Shaping western public perception and opinion on major international issues is essential if major world powers are to realise their foreign policy goals. Not surprisingly, we can see that many of the public positions taken by NGOs are exactly aligned with western foreign policy. In the Balkans War of the 1990’s, human rights groups supported partitioning. In the Ukraine in 2014 and with both Syria and Yemen in 2016 they supported regime change. In each instance NGOs function as public relations extension to a United Nations western member Security Council bloc, namely the US, UK and France. This collusion is manifest throughout the upper echelons of these organizations whose streamlined agenda conforms through a lucrative revolving door which exists between a cartel of western NGOs, government and media.
As western governments find themselves more heavily involved in long-term conflicts around the globe, the need to outsource their ethics and morals to NGOs becomes more apparent. Continuity between these symbiotic entities is essential if governments are to successfully frame the geopolitical narratives on which international human rights organizations so often derive their own public relations and fundraising campaigns. Together, all of these things converge to form a highly efficient, functioning alliance which could be described as a type of ‘government-media-human rights’ industrial complex.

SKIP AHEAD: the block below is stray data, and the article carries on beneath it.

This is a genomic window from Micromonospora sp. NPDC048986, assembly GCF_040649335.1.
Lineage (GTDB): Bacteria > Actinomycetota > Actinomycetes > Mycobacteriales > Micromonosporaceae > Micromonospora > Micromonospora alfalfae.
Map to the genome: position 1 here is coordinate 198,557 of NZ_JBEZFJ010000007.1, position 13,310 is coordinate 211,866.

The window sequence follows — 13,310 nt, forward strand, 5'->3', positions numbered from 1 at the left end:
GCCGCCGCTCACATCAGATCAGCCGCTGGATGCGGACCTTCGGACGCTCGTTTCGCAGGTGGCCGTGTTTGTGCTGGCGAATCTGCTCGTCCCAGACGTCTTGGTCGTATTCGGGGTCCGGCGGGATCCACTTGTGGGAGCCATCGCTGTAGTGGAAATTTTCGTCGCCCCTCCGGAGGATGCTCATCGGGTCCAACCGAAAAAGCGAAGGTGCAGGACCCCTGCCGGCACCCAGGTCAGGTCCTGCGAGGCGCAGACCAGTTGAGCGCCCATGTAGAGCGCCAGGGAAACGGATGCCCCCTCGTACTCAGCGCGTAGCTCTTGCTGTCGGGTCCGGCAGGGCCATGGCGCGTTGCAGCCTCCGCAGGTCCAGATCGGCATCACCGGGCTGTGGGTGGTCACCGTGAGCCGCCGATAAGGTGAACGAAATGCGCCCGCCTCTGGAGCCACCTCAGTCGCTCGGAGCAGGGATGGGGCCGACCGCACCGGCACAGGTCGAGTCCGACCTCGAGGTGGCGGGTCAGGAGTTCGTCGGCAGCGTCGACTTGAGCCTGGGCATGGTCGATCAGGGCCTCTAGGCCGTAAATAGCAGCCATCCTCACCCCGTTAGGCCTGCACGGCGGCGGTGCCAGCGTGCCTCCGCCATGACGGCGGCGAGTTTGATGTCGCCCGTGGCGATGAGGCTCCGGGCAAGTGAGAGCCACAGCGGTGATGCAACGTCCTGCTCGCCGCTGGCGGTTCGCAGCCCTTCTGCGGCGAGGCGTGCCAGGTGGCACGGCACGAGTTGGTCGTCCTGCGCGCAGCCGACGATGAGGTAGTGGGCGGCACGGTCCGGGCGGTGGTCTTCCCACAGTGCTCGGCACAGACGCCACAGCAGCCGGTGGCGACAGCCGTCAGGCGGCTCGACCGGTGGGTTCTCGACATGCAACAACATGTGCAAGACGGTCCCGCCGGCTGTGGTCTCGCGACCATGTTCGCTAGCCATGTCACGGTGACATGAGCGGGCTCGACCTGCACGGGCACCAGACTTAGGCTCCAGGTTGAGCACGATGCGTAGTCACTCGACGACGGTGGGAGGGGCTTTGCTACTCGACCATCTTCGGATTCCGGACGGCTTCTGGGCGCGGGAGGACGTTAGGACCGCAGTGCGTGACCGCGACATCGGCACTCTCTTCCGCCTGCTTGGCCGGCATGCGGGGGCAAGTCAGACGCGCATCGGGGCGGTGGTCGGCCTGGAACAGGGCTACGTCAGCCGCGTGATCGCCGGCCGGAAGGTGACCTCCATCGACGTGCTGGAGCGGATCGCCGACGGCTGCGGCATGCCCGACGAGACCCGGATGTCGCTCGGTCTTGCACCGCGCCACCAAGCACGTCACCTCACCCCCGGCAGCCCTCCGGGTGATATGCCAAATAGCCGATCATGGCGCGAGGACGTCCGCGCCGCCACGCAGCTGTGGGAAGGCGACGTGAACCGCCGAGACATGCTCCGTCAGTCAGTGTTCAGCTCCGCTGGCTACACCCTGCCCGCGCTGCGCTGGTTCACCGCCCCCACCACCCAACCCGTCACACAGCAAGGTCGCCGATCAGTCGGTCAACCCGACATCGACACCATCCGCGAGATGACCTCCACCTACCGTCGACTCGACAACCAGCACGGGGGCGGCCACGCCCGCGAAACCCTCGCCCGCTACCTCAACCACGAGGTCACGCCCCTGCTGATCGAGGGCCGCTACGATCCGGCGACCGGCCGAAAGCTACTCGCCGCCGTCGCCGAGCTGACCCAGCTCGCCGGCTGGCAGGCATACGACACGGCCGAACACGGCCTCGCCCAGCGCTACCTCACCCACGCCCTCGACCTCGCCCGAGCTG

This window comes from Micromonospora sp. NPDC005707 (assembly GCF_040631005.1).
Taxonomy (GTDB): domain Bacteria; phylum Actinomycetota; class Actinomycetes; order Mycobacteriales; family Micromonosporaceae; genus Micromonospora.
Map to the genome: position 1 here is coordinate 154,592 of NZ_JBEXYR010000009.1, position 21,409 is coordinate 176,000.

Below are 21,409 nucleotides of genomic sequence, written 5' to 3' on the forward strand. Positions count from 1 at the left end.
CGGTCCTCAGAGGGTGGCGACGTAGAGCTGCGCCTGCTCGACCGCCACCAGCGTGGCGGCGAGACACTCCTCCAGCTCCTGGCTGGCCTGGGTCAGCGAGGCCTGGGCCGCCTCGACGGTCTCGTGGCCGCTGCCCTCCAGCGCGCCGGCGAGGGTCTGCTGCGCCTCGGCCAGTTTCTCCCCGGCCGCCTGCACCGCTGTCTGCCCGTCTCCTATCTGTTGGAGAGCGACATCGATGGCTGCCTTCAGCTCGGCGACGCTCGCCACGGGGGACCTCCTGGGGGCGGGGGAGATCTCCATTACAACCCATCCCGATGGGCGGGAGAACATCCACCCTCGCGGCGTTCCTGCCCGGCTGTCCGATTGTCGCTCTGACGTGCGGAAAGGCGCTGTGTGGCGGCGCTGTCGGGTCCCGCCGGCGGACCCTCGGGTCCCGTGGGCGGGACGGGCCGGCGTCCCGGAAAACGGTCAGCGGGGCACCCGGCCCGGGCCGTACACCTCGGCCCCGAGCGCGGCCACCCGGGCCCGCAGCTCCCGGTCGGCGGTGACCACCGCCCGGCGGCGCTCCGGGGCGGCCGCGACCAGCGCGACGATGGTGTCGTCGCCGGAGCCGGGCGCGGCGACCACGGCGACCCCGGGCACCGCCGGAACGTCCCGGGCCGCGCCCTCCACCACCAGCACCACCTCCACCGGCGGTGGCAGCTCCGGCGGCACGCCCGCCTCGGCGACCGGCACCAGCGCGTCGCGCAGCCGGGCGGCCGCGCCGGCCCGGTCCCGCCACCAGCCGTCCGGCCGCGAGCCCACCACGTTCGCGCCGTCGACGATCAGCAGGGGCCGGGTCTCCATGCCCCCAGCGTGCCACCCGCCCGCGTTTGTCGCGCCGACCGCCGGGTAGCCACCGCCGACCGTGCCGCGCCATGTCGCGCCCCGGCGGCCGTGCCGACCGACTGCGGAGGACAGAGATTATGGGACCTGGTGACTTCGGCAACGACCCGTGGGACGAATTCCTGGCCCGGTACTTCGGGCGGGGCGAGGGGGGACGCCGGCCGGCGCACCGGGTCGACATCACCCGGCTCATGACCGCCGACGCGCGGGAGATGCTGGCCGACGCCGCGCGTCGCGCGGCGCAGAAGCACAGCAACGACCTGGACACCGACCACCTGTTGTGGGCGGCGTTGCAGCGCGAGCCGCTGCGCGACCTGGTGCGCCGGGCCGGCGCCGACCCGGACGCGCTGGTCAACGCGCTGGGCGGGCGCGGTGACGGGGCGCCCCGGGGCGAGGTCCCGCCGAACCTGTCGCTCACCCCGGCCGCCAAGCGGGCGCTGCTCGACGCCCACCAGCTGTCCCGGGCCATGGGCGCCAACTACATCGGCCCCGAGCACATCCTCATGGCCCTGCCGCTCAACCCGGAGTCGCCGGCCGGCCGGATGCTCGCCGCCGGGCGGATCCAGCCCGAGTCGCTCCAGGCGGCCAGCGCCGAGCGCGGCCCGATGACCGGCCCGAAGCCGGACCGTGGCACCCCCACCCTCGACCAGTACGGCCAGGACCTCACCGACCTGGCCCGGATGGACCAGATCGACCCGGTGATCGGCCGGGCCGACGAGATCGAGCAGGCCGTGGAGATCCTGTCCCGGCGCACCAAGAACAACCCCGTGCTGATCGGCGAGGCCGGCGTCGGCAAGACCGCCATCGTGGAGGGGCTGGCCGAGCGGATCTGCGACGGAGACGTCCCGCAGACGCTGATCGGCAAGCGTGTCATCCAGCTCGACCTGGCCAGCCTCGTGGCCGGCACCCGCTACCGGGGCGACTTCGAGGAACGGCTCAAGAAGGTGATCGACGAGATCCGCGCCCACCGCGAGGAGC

Nowhere is this complex more evident than with the United States-led foreign policy towards Syria. By framing the Syrian Conflict (2011 to present) as a “civil war”, both western media and human rights organizations did their part in propping-up an important western foreign policy narrative. Inaccurate and distorted, this narrative has helped shield the US-led clandestine proxy war which has been allowed to carry on almost unimpeded below the surface narrative of western public perception. For mainstream US audiences, if truly known, the reality of Syria might be too much to bear – a US-backed guerrilla war where Washington and Ankara, along with NATO and Gulf Cooperation Council (GCC) allies, flooding Turkey and Syria with weapons, cash, equipment, social media teams, military trainers and foreign fighters from as a far away as Pakistan. When analyzed from this wider perspective, very little is ‘civil’ about the Syrian Conflict.
The Human Rights Industry
What was once a 20th century adjunct to an emerging international progressive movement has since mushroomed into a 21st century multi-billion dollar, internationalised ‘third sector’ concern – underwritten by some of the world’s leading transnational corporations. This impressive labyrinth is led by organizations like Amnesty International, Human Rights Watch (HRW), and the Worldwide Human Rights Movement (FIDH). Each of these organisations has well-developed links leading directly into central governments, and perhaps more surprisingly, links leading straight into the heart of the military industrial complex. Safely cloaked under the official guise of ‘charity organisation’, many of these entities push a political agenda and effectively serve as public relations outlets for US and NATO forward military planning.